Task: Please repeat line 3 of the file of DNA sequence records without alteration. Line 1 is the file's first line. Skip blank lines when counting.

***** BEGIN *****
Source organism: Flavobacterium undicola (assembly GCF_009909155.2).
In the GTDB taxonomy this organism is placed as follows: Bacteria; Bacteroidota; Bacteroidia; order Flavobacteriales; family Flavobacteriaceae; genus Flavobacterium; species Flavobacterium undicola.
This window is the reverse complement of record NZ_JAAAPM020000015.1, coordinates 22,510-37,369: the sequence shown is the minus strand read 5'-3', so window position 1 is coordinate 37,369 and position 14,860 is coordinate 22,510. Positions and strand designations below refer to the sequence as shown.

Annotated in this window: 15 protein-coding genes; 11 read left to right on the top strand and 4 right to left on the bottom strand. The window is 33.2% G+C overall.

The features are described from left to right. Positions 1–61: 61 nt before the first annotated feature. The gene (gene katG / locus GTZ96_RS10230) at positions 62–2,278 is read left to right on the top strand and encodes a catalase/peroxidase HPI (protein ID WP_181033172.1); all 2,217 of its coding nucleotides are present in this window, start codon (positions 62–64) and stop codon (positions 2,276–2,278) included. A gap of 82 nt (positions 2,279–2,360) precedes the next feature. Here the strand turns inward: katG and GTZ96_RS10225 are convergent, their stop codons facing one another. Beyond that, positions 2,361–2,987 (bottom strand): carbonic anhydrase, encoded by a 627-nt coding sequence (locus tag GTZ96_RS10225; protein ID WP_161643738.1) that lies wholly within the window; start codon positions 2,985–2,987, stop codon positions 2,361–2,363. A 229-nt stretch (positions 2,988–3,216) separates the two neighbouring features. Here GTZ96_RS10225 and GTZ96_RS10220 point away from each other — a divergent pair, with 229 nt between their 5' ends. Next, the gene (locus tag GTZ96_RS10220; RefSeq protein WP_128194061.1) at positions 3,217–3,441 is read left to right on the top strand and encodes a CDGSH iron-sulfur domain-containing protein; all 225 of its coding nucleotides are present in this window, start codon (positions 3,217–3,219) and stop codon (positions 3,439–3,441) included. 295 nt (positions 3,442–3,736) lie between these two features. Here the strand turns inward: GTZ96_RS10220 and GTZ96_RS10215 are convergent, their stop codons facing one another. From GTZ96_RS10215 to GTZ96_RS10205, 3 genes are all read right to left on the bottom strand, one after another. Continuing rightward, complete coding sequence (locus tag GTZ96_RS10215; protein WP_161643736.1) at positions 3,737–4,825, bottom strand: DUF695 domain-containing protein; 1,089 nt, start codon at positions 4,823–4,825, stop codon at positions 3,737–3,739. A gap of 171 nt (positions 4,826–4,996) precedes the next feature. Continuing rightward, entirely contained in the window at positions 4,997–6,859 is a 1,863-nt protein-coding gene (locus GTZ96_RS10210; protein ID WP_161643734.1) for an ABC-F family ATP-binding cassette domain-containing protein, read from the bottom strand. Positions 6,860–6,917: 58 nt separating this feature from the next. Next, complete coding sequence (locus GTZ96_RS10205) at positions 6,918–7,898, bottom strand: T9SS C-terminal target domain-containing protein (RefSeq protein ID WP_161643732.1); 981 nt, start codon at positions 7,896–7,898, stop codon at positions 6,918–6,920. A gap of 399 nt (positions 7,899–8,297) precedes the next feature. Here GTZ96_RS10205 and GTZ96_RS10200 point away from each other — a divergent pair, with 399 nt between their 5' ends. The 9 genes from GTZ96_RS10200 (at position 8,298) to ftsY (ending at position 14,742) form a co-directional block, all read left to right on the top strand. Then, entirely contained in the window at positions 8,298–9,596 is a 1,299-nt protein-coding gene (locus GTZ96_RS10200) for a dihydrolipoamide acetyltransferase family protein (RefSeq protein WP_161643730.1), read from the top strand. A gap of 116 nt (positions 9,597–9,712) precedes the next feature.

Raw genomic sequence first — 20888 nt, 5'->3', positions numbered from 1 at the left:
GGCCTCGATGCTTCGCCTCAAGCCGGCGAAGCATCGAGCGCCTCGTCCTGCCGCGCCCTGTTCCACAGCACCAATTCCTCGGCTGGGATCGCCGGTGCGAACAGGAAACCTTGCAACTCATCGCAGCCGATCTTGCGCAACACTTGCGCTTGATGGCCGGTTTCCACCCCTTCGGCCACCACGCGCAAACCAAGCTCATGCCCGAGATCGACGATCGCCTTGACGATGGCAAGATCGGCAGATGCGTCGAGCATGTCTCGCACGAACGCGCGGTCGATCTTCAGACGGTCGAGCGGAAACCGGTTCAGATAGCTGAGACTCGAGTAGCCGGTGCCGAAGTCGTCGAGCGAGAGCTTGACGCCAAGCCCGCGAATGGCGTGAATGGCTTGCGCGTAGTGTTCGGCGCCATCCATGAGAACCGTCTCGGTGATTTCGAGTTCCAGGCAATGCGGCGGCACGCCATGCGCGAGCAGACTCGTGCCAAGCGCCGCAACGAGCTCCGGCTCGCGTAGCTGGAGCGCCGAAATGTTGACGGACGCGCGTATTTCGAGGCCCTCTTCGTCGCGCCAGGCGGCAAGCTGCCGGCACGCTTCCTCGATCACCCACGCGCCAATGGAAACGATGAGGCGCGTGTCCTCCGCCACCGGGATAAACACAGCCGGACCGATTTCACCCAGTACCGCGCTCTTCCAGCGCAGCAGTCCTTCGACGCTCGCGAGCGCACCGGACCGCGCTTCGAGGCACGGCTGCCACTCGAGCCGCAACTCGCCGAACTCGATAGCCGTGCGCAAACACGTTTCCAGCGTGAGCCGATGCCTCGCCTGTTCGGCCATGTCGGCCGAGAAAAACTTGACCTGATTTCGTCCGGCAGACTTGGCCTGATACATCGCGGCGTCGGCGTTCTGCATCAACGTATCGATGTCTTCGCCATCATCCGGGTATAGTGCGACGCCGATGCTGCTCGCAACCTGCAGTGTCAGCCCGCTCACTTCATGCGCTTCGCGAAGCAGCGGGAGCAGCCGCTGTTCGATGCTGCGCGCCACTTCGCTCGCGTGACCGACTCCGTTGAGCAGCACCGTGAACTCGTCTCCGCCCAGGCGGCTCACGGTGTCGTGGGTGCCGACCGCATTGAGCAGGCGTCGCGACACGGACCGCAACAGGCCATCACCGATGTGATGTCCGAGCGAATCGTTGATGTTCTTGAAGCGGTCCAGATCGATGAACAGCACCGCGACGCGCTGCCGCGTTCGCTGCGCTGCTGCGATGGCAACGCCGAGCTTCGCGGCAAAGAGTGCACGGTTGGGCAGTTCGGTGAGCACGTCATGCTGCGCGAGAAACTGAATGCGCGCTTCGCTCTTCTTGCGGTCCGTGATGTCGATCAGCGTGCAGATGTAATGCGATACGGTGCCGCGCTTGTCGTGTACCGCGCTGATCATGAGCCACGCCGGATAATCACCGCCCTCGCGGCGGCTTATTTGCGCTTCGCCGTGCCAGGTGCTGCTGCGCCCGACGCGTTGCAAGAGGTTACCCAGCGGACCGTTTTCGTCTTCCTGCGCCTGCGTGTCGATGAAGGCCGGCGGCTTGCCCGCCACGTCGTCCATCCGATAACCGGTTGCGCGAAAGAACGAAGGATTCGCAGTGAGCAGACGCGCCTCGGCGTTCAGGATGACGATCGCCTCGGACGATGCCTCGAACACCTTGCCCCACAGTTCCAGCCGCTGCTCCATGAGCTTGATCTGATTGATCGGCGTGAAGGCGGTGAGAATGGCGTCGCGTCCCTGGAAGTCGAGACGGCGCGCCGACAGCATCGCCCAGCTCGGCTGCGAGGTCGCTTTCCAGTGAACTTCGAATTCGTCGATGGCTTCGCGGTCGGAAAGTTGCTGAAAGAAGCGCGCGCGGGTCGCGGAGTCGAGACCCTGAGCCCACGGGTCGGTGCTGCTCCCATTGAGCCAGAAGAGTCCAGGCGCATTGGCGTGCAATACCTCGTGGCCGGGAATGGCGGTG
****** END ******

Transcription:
This window is the reverse complement of record NZ_JAAAPM020000015.1, coordinates 22,510-37,369: the sequence shown is the minus strand read 5'-3', so window position 1 is coordinate 37,369 and position 14,860 is coordinate 22,510. Positions and strand designations below refer to the sequence as shown.